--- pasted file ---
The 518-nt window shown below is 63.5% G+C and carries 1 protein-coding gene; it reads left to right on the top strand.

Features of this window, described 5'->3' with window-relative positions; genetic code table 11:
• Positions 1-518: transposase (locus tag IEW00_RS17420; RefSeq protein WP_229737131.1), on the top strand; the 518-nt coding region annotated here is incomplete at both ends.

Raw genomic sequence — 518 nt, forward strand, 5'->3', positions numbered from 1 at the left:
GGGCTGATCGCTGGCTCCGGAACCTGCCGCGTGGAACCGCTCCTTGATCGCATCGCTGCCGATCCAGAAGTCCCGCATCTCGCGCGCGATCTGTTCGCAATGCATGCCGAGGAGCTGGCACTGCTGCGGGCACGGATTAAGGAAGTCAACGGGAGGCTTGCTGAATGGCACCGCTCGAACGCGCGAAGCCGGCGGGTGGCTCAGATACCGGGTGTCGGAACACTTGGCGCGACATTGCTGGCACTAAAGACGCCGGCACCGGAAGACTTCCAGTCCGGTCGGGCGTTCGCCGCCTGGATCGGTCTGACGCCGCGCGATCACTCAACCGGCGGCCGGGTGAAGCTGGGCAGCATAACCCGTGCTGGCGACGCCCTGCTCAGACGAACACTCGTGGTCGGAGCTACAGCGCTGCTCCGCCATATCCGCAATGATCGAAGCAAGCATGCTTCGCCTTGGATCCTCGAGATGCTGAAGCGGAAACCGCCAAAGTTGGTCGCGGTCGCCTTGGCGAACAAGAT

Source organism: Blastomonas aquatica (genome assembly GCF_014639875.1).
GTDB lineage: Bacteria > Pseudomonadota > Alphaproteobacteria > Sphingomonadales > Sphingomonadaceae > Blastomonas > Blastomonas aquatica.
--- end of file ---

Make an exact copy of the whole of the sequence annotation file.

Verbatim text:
The 518-nt window shown below is 63.5% G+C and carries 1 protein-coding gene; it reads left to right on the top strand.

Features of this window, described 5'->3' with window-relative positions; genetic code table 11:
• Positions 1-518: transposase (locus tag IEW00_RS17420; RefSeq protein WP_229737131.1), on the top strand; the 518-nt coding region annotated here is incomplete at both ends.

Raw genomic sequence — 518 nt, forward strand, 5'->3', positions numbered from 1 at the left:
GGGCTGATCGCTGGCTCCGGAACCTGCCGCGTGGAACCGCTCCTTGATCGCATCGCTGCCGATCCAGAAGTCCCGCATCTCGCGCGCGATCTGTTCGCAATGCATGCCGAGGAGCTGGCACTGCTGCGGGCACGGATTAAGGAAGTCAACGGGAGGCTTGCTGAATGGCACCGCTCGAACGCGCGAAGCCGGCGGGTGGCTCAGATACCGGGTGTCGGAACACTTGGCGCGACATTGCTGGCACTAAAGACGCCGGCACCGGAAGACTTCCAGTCCGGTCGGGCGTTCGCCGCCTGGATCGGTCTGACGCCGCGCGATCACTCAACCGGCGGCCGGGTGAAGCTGGGCAGCATAACCCGTGCTGGCGACGCCCTGCTCAGACGAACACTCGTGGTCGGAGCTACAGCGCTGCTCCGCCATATCCGCAATGATCGAAGCAAGCATGCTTCGCCTTGGATCCTCGAGATGCTGAAGCGGAAACCGCCAAAGTTGGTCGCGGTCGCCTTGGCGAACAAGAT

Source organism: Blastomonas aquatica (genome assembly GCF_014639875.1).
GTDB lineage: Bacteria > Pseudomonadota > Alphaproteobacteria > Sphingomonadales > Sphingomonadaceae > Blastomonas > Blastomonas aquatica.